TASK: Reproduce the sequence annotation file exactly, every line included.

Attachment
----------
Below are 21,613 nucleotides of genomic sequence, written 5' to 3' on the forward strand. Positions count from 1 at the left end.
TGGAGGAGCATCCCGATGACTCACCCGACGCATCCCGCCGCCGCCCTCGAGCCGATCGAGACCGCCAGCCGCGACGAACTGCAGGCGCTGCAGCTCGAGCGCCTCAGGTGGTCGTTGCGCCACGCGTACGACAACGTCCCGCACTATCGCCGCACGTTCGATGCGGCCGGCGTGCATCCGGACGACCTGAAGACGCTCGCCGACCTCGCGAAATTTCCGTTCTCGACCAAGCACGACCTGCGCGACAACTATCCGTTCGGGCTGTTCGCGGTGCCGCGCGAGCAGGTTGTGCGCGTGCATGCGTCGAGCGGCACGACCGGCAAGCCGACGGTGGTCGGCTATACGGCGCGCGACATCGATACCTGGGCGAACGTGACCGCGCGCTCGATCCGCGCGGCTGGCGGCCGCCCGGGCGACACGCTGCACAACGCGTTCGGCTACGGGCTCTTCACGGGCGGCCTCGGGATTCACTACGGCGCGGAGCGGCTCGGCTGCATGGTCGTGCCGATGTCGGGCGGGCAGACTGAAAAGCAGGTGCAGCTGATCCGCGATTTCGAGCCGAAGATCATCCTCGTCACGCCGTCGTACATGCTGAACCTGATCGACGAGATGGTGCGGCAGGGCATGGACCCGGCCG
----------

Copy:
Below are 21,613 nucleotides of genomic sequence, written 5' to 3' on the forward strand. Positions count from 1 at the left end.
TGGAGGAGCATCCCGATGACTCACCCGACGCATCCCGCCGCCGCCCTCGAGCCGATCGAGACCGCCAGCCGCGACGAACTGCAGGCGCTGCAGCTCGAGCGCCTCAGGTGGTCGTTGCGCCACGCGTACGACAACGTCCCGCACTATCGCCGCACGTTCGATGCGGCCGGCGTGCATCCGGACGACCTGAAGACGCTCGCCGACCTCGCGAAATTTCCGTTCTCGACCAAGCACGACCTGCGCGACAACTATCCGTTCGGGCTGTTCGCGGTGCCGCGCGAGCAGGTTGTGCGCGTGCATGCGTCGAGCGGCACGACCGGCAAGCCGACGGTGGTCGGCTATACGGCGCGCGACATCGATACCTGGGCGAACGTGACCGCGCGCTCGATCCGCGCGGCTGGCGGCCGCCCGGGCGACACGCTGCACAACGCGTTCGGCTACGGGCTCTTCACGGGCGGCCTCGGGATTCACTACGGCGCGGAGCGGCTCGGCTGCATGGTCGTGCCGATGTCGGGCGGGCAGACTGAAAAGCAGGTGCAGCTGATCCGCGATTTCGAGCCGAAGATCATCCTCGTCACGCCGTCGTACATGCTGAACCTGATCGACGAGATGGTGCGGCAGGGCATGGACCCGGCCG